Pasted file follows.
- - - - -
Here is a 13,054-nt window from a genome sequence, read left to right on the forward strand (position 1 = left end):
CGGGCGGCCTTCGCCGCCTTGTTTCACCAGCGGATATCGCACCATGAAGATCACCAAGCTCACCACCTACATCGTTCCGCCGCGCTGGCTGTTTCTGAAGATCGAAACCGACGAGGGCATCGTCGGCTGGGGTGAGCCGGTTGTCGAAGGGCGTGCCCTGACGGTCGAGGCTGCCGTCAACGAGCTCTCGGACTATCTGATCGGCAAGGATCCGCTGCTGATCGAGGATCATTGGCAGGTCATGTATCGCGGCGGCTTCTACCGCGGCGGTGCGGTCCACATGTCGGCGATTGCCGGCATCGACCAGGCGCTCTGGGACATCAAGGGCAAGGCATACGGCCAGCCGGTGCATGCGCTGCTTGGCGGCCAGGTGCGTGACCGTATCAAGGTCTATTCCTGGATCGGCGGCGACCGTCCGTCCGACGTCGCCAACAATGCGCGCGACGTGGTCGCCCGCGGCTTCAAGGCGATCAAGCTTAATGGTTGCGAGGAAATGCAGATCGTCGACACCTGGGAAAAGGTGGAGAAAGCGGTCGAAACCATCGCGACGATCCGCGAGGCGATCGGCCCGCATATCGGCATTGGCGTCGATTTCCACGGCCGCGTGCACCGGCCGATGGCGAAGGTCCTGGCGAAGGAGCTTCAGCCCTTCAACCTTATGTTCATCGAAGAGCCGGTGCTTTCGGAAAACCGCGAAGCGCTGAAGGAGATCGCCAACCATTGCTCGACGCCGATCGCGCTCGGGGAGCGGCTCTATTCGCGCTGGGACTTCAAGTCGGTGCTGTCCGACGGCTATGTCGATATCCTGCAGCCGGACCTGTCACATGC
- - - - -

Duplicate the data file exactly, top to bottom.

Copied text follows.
Here is a 13,054-nt window from a genome sequence, read left to right on the forward strand (position 1 = left end):
CGGGCGGCCTTCGCCGCCTTGTTTCACCAGCGGATATCGCACCATGAAGATCACCAAGCTCACCACCTACATCGTTCCGCCGCGCTGGCTGTTTCTGAAGATCGAAACCGACGAGGGCATCGTCGGCTGGGGTGAGCCGGTTGTCGAAGGGCGTGCCCTGACGGTCGAGGCTGCCGTCAACGAGCTCTCGGACTATCTGATCGGCAAGGATCCGCTGCTGATCGAGGATCATTGGCAGGTCATGTATCGCGGCGGCTTCTACCGCGGCGGTGCGGTCCACATGTCGGCGATTGCCGGCATCGACCAGGCGCTCTGGGACATCAAGGGCAAGGCATACGGCCAGCCGGTGCATGCGCTGCTTGGCGGCCAGGTGCGTGACCGTATCAAGGTCTATTCCTGGATCGGCGGCGACCGTCCGTCCGACGTCGCCAACAATGCGCGCGACGTGGTCGCCCGCGGCTTCAAGGCGATCAAGCTTAATGGTTGCGAGGAAATGCAGATCGTCGACACCTGGGAAAAGGTGGAGAAAGCGGTCGAAACCATCGCGACGATCCGCGAGGCGATCGGCCCGCATATCGGCATTGGCGTCGATTTCCACGGCCGCGTGCACCGGCCGATGGCGAAGGTCCTGGCGAAGGAGCTTCAGCCCTTCAACCTTATGTTCATCGAAGAGCCGGTGCTTTCGGAAAACCGCGAAGCGCTGAAGGAGATCGCCAACCATTGCTCGACGCCGATCGCGCTCGGGGAGCGGCTCTATTCGCGCTGGGACTTCAAGTCGGTGCTGTCCGACGGCTATGTCGATATCCTGCAGCCGGACCTGTCACATGC